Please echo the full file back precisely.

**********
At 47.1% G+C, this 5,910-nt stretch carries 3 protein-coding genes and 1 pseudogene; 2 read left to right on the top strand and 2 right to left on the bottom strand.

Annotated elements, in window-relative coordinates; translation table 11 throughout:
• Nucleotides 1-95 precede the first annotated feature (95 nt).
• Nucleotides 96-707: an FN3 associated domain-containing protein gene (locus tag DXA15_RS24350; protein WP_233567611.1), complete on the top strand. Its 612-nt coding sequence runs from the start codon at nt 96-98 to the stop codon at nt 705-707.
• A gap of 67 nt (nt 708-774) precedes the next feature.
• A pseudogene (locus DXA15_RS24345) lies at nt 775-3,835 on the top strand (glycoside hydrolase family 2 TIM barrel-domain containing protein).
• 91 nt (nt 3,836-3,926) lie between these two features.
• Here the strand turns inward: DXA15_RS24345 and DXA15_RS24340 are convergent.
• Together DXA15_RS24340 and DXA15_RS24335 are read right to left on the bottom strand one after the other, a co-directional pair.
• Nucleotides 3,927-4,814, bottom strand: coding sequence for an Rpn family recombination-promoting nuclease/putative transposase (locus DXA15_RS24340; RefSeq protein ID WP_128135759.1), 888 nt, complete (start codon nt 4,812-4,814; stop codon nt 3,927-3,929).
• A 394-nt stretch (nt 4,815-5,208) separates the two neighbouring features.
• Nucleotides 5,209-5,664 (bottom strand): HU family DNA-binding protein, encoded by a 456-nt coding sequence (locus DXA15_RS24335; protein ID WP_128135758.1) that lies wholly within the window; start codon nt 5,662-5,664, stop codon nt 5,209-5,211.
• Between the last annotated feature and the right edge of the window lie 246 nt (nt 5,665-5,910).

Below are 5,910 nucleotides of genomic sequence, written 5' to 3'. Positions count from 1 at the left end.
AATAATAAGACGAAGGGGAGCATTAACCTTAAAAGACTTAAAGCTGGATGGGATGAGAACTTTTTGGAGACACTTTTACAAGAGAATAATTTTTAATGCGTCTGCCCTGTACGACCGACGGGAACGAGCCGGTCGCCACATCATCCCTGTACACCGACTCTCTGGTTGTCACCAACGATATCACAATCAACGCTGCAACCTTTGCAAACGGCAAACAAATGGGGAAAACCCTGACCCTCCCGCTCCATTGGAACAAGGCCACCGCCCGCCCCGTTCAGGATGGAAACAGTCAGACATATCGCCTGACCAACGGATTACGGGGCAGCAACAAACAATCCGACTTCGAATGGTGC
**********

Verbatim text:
At 47.1% G+C, this 5,910-nt stretch carries 3 protein-coding genes and 1 pseudogene; 2 read left to right on the top strand and 2 right to left on the bottom strand.

Annotated elements, in window-relative coordinates; translation table 11 throughout:
• Nucleotides 1-95 precede the first annotated feature (95 nt).
• Nucleotides 96-707: an FN3 associated domain-containing protein gene (locus tag DXA15_RS24350; protein WP_233567611.1), complete on the top strand. Its 612-nt coding sequence runs from the start codon at nt 96-98 to the stop codon at nt 705-707.
• A gap of 67 nt (nt 708-774) precedes the next feature.
• A pseudogene (locus DXA15_RS24345) lies at nt 775-3,835 on the top strand (glycoside hydrolase family 2 TIM barrel-domain containing protein).
• 91 nt (nt 3,836-3,926) lie between these two features.
• Here the strand turns inward: DXA15_RS24345 and DXA15_RS24340 are convergent.
• Together DXA15_RS24340 and DXA15_RS24335 are read right to left on the bottom strand one after the other, a co-directional pair.
• Nucleotides 3,927-4,814, bottom strand: coding sequence for an Rpn family recombination-promoting nuclease/putative transposase (locus DXA15_RS24340; RefSeq protein ID WP_128135759.1), 888 nt, complete (start codon nt 4,812-4,814; stop codon nt 3,927-3,929).
• A 394-nt stretch (nt 4,815-5,208) separates the two neighbouring features.
• Nucleotides 5,209-5,664 (bottom strand): HU family DNA-binding protein, encoded by a 456-nt coding sequence (locus DXA15_RS24335; protein ID WP_128135758.1) that lies wholly within the window; start codon nt 5,662-5,664, stop codon nt 5,209-5,211.
• Between the last annotated feature and the right edge of the window lie 246 nt (nt 5,665-5,910).

Below are 5,910 nucleotides of genomic sequence, written 5' to 3'. Positions count from 1 at the left end.
AATAATAAGACGAAGGGGAGCATTAACCTTAAAAGACTTAAAGCTGGATGGGATGAGAACTTTTTGGAGACACTTTTACAAGAGAATAATTTTTAATGCGTCTGCCCTGTACGACCGACGGGAACGAGCCGGTCGCCACATCATCCCTGTACACCGACTCTCTGGTTGTCACCAACGATATCACAATCAACGCTGCAACCTTTGCAAACGGCAAACAAATGGGGAAAACCCTGACCCTCCCGCTCCATTGGAACAAGGCCACCGCCCGCCCCGTTCAGGATGGAAACAGTCAGACATATCGCCTGACCAACGGATTACGGGGCAGCAACAAACAATCCGACTTCGAATGGTGC